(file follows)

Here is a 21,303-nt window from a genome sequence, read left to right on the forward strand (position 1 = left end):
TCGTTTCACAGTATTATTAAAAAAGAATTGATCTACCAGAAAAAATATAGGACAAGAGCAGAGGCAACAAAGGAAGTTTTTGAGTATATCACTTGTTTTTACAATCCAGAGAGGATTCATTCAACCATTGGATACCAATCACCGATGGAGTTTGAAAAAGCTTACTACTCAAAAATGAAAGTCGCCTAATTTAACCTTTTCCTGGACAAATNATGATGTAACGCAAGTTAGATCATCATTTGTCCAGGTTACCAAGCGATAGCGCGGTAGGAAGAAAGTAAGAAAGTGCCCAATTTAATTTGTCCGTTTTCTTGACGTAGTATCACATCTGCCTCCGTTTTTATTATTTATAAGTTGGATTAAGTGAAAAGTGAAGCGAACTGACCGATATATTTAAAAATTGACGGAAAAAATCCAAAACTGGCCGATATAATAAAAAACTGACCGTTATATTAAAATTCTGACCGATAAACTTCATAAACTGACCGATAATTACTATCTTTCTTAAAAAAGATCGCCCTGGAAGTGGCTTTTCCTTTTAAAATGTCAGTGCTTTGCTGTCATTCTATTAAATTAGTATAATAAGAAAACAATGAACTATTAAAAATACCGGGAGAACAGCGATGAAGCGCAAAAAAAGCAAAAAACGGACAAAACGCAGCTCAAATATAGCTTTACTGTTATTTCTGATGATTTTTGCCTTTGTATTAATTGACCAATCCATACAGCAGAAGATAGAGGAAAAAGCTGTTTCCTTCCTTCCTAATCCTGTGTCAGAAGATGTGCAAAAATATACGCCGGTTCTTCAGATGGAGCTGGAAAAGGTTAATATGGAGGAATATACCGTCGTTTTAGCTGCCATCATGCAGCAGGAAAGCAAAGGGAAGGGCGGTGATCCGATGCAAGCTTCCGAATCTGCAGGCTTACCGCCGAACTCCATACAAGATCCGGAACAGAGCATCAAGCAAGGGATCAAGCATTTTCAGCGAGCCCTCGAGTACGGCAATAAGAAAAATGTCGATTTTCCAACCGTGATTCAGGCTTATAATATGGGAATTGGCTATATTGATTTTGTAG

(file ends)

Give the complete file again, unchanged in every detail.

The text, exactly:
Here is a 21,303-nt window from a genome sequence, read left to right on the forward strand (position 1 = left end):
TCGTTTCACAGTATTATTAAAAAAGAATTGATCTACCAGAAAAAATATAGGACAAGAGCAGAGGCAACAAAGGAAGTTTTTGAGTATATCACTTGTTTTTACAATCCAGAGAGGATTCATTCAACCATTGGATACCAATCACCGATGGAGTTTGAAAAAGCTTACTACTCAAAAATGAAAGTCGCCTAATTTAACCTTTTCCTGGACAAATNATGATGTAACGCAAGTTAGATCATCATTTGTCCAGGTTACCAAGCGATAGCGCGGTAGGAAGAAAGTAAGAAAGTGCCCAATTTAATTTGTCCGTTTTCTTGACGTAGTATCACATCTGCCTCCGTTTTTATTATTTATAAGTTGGATTAAGTGAAAAGTGAAGCGAACTGACCGATATATTTAAAAATTGACGGAAAAAATCCAAAACTGGCCGATATAATAAAAAACTGACCGTTATATTAAAATTCTGACCGATAAACTTCATAAACTGACCGATAATTACTATCTTTCTTAAAAAAGATCGCCCTGGAAGTGGCTTTTCCTTTTAAAATGTCAGTGCTTTGCTGTCATTCTATTAAATTAGTATAATAAGAAAACAATGAACTATTAAAAATACCGGGAGAACAGCGATGAAGCGCAAAAAAAGCAAAAAACGGACAAAACGCAGCTCAAATATAGCTTTACTGTTATTTCTGATGATTTTTGCCTTTGTATTAATTGACCAATCCATACAGCAGAAGATAGAGGAAAAAGCTGTTTCCTTCCTTCCTAATCCTGTGTCAGAAGATGTGCAAAAATATACGCCGGTTCTTCAGATGGAGCTGGAAAAGGTTAATATGGAGGAATATACCGTCGTTTTAGCTGCCATCATGCAGCAGGAAAGCAAAGGGAAGGGCGGTGATCCGATGCAAGCTTCCGAATCTGCAGGCTTACCGCCGAACTCCATACAAGATCCGGAACAGAGCATCAAGCAAGGGATCAAGCATTTTCAGCGAGCCCTCGAGTACGGCAATAAGAAAAATGTCGATTTTCCAACCGTGATTCAGGCTTATAATATGGGAATTGGCTATATTGATTTTGTAG